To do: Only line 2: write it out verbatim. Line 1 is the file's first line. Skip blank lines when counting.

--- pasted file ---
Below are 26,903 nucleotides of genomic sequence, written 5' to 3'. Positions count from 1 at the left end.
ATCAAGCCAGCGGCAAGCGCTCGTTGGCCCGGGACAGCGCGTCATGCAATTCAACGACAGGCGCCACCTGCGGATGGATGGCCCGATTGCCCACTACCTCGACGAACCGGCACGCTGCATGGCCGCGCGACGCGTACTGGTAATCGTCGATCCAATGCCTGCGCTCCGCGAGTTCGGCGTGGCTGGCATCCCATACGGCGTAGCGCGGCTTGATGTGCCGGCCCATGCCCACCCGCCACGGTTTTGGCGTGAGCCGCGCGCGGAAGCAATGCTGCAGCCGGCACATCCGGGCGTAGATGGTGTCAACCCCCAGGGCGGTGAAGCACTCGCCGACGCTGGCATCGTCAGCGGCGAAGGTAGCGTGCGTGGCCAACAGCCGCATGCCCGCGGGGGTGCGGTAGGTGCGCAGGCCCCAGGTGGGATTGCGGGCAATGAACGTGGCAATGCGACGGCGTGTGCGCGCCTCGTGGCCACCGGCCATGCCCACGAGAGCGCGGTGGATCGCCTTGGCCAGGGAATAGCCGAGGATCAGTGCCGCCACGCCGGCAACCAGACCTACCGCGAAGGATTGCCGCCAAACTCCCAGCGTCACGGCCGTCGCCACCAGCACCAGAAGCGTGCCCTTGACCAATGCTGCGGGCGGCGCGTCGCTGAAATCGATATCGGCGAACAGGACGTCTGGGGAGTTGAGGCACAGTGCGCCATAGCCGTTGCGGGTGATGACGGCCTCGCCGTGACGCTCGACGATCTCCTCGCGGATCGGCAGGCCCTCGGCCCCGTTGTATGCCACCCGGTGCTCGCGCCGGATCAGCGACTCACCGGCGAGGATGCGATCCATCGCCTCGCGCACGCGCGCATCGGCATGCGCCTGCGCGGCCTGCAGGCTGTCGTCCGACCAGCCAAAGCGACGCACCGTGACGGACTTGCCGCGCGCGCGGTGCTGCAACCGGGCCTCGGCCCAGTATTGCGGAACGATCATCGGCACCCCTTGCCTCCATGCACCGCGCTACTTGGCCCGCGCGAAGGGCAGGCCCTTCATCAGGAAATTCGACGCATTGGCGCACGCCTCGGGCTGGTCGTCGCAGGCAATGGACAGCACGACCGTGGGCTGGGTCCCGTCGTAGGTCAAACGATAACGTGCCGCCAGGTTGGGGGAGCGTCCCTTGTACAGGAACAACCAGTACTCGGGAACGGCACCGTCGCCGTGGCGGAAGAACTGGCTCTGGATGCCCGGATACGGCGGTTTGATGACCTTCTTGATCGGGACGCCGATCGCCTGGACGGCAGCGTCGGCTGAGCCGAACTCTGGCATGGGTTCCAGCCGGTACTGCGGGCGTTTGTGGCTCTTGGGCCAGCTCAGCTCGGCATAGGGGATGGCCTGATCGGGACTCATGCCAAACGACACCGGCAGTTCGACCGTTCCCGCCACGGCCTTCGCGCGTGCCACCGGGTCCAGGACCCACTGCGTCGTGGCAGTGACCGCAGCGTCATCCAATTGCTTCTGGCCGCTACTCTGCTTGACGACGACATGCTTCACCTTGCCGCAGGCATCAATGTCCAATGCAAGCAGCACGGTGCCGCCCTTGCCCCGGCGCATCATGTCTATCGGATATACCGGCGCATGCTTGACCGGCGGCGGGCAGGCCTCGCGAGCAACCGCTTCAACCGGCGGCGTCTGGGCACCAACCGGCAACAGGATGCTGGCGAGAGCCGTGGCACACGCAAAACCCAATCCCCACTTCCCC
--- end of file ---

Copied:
ATCAAGCCAGCGGCAAGCGCTCGTTGGCCCGGGACAGCGCGTCATGCAATTCAACGACAGGCGCCACCTGCGGATGGATGGCCCGATTGCCCACTACCTCGACGAACCGGCACGCTGCATGGCCGCGCGACGCGTACTGGTAATCGTCGATCCAATGCCTGCGCTCCGCGAGTTCGGCGTGGCTGGCATCCCATACGGCGTAGCGCGGCTTGATGTGCCGGCCCATGCCCACCCGCCACGGTTTTGGCGTGAGCCGCGCGCGGAAGCAATGCTGCAGCCGGCACATCCGGGCGTAGATGGTGTCAACCCCCAGGGCGGTGAAGCACTCGCCGACGCTGGCATCGTCAGCGGCGAAGGTAGCGTGCGTGGCCAACAGCCGCATGCCCGCGGGGGTGCGGTAGGTGCGCAGGCCCCAGGTGGGATTGCGGGCAATGAACGTGGCAATGCGACGGCGTGTGCGCGCCTCGTGGCCACCGGCCATGCCCACGAGAGCGCGGTGGATCGCCTTGGCCAGGGAATAGCCGAGGATCAGTGCCGCCACGCCGGCAACCAGACCTACCGCGAAGGATTGCCGCCAAACTCCCAGCGTCACGGCCGTCGCCACCAGCACCAGAAGCGTGCCCTTGACCAATGCTGCGGGCGGCGCGTCGCTGAAATCGATATCGGCGAACAGGACGTCTGGGGAGTTGAGGCACAGTGCGCCATAGCCGTTGCGGGTGATGACGGCCTCGCCGTGACGCTCGACGATCTCCTCGCGGATCGGCAGGCCCTCGGCCCCGTTGTATGCCACCCGGTGCTCGCGCCGGATCAGCGACTCACCGGCGAGGATGCGATCCATCGCCTCGCGCACGCGCGCATCGGCATGCGCCTGCGCGGCCTGCAGGCTGTCGTCCGACCAGCCAAAGCGACGCACCGTGACGGACTTGCCGCGCGCGCGGTGCTGCAACCGGGCCTCGGCCCAGTATTGCGGAACGATCATCGGCACCCCTTGCCTCCATGCACCGCGCTACTTGGCCCGCGCGAAGGGCAGGCCCTTCATCAGGAAATTCGACGCATTGGCGCACGCCTCGGGCTGGTCGTCGCAGGCAATGGACAGCACGACCGTGGGCTGGGTCCCGTCGTAGGTCAAACGATAACGTGCCGCCAGGTTGGGGGAGCGTCCCTTGTACAGGAACAACCAGTACTCGGGAACGGCACCGTCGCCGTGGCGGAAGAACTGGCTCTGGATGCCCGGATACGGCGGTTTGATGACCTTCTTGATCGGGACGCCGATCGCCTGGACGGCAGCGTCGGCTGAGCCGAACTCTGGCATGGGTTCCAGCCGGTACTGCGGGCGTTTGTGGCTCTTGGGCCAGCTCAGCTCGGCATAGGGGATGGCCTGATCGGGACTCATGCCAAACGACACCGGCAGTTCGACCGTTCCCGCCACGGCCTTCGCGCGTGCCACCGGGTCCAGGACCCACTGCGTCGTGGCAGTGACCGCAGCGTCATCCAATTGCTTCTGGCCGCTACTCTGCTTGACGACGACATGCTTCACCTTGCCGCAGGCATCAATGTCCAATGCAAGCAGCACGGTGCCGCCCTTGCCCCGGCGCATCATGTCTATCGGATATACCGGCGCATGCTTGACCGGCGGCGGGCAGGCCTCGCGAGCAACCGCTTCAACCGGCGGCGTCTGGGCACCAACCGGCAACAGGATGCTGGCGAGAGCCGTGGCACACGCAAAACCCAATCCCCACTTCCCC